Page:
What advice would you give for other co-founders?
B: Trust in the vision you have for your business and for yourself, but also be unabashedly honest with yourself. Be unwavering in your faith that it will work out and be what you want it to be. You will hear “no” more than you ever imagined, but “no” should always force you to be introspective and make you work harder. Don’t chase validation or worry about everyone else’s ideas of what your business should be—it only takes one person believing in you and what you are doing for the the course and trajectory of your life to be forever changed.
A: If it were easy, everyone would do it. It takes a special dedication and drive deep within you to persevere, but if you believe in your idea, then go for it and go all in. The journey is a roller coaster with daily highs and lows. Celebrate the smallest of wins and let that energy carry you during the lows.
How did past mentors influence you?
B: I’ve had the luxury of having some really great mentors in my life that have shaped who I am as a businesswoman. The common thread they all shared was that they allowed me to pave my own way, and learn through experience. They gave me the tools and guidance needed, but the runway to do it on my own. They had confidence in me and allowed me to figure it out. I failed. I succeeded. I learned. I grew. But I fought for my opportunities. And they supported me every step of the way. They never said, “you’re too young, you’re too inexperienced, you’re starting a family, you’re a woman, you’re too driven, etc.” Instead, they embraced all those things about me. It was so empowering.
A: Past mentors have encouraged me to be creative, to think beyond the status quo and to bring my individuality to my job in order to be most successful. They’ve also shown, by their example, what can be achieved. Society inherently puts limitations on working moms, but mentors are great for showing that everyone’s path is different.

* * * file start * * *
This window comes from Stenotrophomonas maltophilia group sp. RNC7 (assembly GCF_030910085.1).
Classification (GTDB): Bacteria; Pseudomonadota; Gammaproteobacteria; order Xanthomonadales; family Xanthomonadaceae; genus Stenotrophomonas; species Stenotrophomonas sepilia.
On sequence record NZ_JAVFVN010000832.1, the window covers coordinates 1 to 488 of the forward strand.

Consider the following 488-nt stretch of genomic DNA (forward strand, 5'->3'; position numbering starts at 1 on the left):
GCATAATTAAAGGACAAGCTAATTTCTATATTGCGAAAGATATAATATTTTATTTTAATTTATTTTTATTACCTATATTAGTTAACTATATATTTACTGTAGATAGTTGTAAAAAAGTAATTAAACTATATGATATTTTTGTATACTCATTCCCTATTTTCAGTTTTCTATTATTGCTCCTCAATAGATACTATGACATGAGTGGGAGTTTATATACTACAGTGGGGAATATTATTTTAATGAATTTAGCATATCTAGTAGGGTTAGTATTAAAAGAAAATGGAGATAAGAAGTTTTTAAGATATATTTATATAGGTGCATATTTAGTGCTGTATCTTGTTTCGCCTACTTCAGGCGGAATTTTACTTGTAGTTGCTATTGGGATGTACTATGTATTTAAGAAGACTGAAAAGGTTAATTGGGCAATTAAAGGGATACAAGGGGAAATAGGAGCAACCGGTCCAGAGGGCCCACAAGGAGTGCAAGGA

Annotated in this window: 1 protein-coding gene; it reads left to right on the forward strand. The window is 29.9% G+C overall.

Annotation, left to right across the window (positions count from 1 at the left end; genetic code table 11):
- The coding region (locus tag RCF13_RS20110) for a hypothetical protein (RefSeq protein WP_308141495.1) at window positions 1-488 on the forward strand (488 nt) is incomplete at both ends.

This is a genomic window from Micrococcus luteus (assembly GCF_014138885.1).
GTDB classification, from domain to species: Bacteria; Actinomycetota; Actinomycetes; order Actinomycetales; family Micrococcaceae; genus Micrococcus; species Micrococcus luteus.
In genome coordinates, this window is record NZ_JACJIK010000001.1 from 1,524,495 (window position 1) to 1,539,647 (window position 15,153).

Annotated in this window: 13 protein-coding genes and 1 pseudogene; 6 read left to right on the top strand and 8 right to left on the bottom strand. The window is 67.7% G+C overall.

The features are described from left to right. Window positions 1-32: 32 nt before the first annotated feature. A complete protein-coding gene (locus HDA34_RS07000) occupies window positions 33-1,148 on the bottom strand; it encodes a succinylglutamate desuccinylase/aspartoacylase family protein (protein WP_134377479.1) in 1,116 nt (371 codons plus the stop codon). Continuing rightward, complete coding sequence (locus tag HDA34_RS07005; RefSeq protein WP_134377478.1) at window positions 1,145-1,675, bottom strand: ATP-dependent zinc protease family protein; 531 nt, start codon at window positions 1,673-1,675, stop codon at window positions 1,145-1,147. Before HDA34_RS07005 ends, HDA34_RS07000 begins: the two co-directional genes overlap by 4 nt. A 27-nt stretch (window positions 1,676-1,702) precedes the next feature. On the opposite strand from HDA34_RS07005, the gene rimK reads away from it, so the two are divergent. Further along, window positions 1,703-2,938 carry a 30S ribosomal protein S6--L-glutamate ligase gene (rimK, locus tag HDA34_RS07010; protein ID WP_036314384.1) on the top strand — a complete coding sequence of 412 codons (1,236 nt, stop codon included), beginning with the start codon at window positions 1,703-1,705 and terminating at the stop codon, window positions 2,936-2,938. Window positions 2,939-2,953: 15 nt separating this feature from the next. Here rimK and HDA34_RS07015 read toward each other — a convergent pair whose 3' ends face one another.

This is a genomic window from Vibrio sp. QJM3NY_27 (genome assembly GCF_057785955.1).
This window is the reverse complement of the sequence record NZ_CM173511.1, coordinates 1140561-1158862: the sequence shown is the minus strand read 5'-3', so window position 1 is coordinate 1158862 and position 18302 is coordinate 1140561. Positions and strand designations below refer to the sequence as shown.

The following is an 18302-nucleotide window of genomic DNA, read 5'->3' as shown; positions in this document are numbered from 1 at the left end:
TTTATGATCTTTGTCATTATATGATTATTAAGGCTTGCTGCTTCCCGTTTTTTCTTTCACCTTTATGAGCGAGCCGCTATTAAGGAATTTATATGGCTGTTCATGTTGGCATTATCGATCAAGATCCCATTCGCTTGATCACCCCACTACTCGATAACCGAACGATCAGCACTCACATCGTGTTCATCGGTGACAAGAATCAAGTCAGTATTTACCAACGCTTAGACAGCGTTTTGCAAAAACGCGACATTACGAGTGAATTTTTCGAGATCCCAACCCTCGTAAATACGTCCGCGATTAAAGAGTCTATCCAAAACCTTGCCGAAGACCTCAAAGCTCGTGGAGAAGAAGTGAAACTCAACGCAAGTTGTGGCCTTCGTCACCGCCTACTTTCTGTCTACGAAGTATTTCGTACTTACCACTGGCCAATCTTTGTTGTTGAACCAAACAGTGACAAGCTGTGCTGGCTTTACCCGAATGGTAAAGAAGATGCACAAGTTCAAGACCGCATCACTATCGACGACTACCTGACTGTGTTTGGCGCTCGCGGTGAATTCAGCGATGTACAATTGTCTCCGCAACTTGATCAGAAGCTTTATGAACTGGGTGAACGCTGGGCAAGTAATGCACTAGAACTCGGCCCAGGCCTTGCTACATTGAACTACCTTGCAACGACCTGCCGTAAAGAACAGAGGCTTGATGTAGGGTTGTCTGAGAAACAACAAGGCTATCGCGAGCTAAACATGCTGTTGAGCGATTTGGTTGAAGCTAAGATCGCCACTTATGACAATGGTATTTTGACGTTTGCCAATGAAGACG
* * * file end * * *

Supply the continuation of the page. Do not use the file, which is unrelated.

What is the best piece of advice you’ve received along this journey?
B: Keep going. Keep pushing. Work life is never as dire as it seems. You have your health, you have your family, you have things to be thankful for. I think the bigger picture advice there was to keep perspective.
A: Remember why you started. During the tough days when everything is going wrong it’s important to remember why you took this crazy leap of faith in first place.
What does it mean for each of you individually to be powerful?
B: For me, being powerful means being confident. Confidence takes you a long way, and it’s what empowers me. I know that I know this business as well as anybody. I know that it’s hard for men in my industry to take females seriously. I know that people expect me to fail, slip up, misspeak, or be naive. My confidence proves them wrong every time. And I get my confidence from the work I put in and the time I dedicate to my business. No one can take that away from me. Confidence gets your foot in the door and confidence closes deals. End of story. I want more women to trust themselves and to be confident in what they bring to the table.
A: To me, being powerful means persevering in the face of adversity. Digging deep to keep going during the lowest days. For us, the toughest challenges we’ve faced have forced us to stretch our creativity and think differently. Our best ideas have come from those moments. And that makes me feel powerful.